|Official title||A Phase III Study With Long-Term Follow-Up of Zidovudine Versus Zidovudine and Alpha-Interferon Versus Alpha-Interferon in Patients With Early HIV Infection|
|Principal investigator||Mary E Wright, M.D.|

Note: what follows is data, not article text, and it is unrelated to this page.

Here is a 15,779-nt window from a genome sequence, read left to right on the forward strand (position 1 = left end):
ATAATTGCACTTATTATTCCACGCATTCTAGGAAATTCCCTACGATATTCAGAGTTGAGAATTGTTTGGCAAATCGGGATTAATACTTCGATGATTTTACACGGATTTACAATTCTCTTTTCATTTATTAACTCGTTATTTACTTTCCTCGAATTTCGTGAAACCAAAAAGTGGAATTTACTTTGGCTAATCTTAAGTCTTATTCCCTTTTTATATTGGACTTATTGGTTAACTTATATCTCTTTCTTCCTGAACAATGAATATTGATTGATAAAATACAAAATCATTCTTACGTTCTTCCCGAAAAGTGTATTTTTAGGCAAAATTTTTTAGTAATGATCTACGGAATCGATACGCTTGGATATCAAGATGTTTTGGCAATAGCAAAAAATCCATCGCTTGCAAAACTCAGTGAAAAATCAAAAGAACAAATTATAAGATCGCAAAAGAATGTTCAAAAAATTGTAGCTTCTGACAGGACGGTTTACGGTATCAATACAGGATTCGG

|Description||Initial Study: THREE ARM (INTERVENTIONAL) STUDY This randomized, controlled phase III protocol, initiated in 1988, was the first study to examine intervention with antiretroviral therapy and alpha interferon in patients with HIV infection. It evaluated the relative efficacy of zidovudine (AZT) vs. AZT + alpha interferon (IFN) vs. IFN in increasing time to first opportunistic infection, reducing HIV viremia, and lessening immune system deterioration in HIV-infected persons. For the AZT alone arm, AZT dosing consisted ofthe standard regimen of 200 mg q4h. Persons on the AZT + IFN combination arm received AZT 100 mg q4h with IFN beginning at 1 million units qd, escalating up to 2.5 million units at 2 weeks, then in increments of 2.5 million units every 2 weeks. Patients on the IFN-alone arm began therapy at 5 million units qd and escalated in 2.5 million unit increments every 2 weeks, unless escalations were precluded by toxicity. Patients who had evidence of HIV infection and a CD4 countgreater than or equal to 500 were randomized to one of the three treatment groups. Patients were treated with their assigned medication until intolerable toxicity, opportunistic infection, or progressive Kaposi's sarcoma developed, or CD4 count declined to less than 200/mm(3). Our statistically significant findings during this pre-HAART era study showed that interferon-alpha decreased HIV RNA viral load levels, both alone and in combination with AZT. Long-Term Follow-up: EXTENSION PHASE (NATURAL HISTORY STUDY) Once the intervention phase was completed, this protocol entered a long-term follow-up phase and evolved into a longitudinal natural history study. As of 2013 this work earned the distinction of following a cohort for 25 years or more. It continues to serve as an important source of data regarding the long-term outcomes of patients receiving anti-HIV treatment, and to provide information on the long-term consequences of therapy. In addition, stored blood and cells enable the study of cutting edge research questions, such as those related to immune activation, with new state-of-the-art laboratory assays.|